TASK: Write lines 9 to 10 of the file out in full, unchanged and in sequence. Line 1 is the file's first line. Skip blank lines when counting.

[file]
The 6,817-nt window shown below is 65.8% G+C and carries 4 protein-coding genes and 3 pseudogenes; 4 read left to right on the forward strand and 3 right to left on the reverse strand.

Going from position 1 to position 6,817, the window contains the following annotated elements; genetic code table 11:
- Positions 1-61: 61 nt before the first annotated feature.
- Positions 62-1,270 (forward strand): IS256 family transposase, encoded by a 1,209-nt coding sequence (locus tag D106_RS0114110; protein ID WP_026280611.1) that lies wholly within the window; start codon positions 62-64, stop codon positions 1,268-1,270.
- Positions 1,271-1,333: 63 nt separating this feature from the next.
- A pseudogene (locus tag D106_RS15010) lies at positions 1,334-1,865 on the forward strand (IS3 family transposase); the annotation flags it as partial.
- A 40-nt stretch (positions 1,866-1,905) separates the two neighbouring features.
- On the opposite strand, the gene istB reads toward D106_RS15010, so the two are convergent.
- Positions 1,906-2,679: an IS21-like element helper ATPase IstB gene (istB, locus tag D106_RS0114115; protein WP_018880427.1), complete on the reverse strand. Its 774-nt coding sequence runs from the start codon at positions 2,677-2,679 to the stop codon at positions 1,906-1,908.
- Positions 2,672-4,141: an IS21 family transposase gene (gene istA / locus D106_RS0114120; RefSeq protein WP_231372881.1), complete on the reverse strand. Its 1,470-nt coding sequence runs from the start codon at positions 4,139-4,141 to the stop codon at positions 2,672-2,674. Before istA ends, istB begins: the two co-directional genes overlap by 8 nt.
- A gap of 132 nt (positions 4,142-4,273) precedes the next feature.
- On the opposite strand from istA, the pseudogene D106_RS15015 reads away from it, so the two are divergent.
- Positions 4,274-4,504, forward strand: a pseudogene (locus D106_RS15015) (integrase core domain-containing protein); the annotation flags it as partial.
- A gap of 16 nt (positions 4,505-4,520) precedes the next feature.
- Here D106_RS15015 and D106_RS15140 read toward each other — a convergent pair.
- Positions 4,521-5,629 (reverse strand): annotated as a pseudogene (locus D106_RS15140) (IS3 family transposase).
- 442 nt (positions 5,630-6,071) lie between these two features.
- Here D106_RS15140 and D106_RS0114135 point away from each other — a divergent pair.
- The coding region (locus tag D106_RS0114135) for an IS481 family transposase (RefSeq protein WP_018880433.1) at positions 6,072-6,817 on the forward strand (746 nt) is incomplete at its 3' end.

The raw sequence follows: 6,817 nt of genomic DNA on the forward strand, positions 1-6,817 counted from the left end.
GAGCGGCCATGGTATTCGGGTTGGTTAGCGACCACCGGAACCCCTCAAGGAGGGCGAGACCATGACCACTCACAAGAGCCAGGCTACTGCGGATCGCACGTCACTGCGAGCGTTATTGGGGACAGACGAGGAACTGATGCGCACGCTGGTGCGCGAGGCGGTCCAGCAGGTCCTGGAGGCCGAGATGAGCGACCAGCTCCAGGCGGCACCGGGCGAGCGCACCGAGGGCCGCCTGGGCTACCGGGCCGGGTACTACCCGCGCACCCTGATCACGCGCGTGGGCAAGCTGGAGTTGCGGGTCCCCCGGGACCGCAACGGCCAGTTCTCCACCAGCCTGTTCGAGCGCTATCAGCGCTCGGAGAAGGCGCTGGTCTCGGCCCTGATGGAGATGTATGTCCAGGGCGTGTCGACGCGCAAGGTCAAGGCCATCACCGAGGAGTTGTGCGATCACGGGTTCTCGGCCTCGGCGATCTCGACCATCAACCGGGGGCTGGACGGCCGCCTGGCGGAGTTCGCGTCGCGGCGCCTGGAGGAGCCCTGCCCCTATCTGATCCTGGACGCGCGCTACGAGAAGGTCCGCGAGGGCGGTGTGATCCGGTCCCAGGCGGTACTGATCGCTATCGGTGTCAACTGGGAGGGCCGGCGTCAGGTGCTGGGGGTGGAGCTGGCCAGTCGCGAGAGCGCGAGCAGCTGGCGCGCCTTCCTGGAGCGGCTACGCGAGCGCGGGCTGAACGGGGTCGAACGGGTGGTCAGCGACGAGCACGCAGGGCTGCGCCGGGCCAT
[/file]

- Positions 1,906-2,679: an IS21-like element helper ATPase IstB gene (istB, locus tag D106_RS0114115; protein WP_018880427.1), complete on the reverse strand. Its 774-nt coding sequence runs from the start codon at positions 2,677-2,679 to the stop codon at positions 1,906-1,908.
- Positions 2,672-4,141: an IS21 family transposase gene (gene istA / locus D106_RS0114120; RefSeq protein WP_231372881.1), complete on the reverse strand. Its 1,470-nt coding sequence runs from the start codon at positions 4,139-4,141 to the stop codon at positions 2,672-2,674. Before istA ends, istB begins: the two co-directional genes overlap by 8 nt.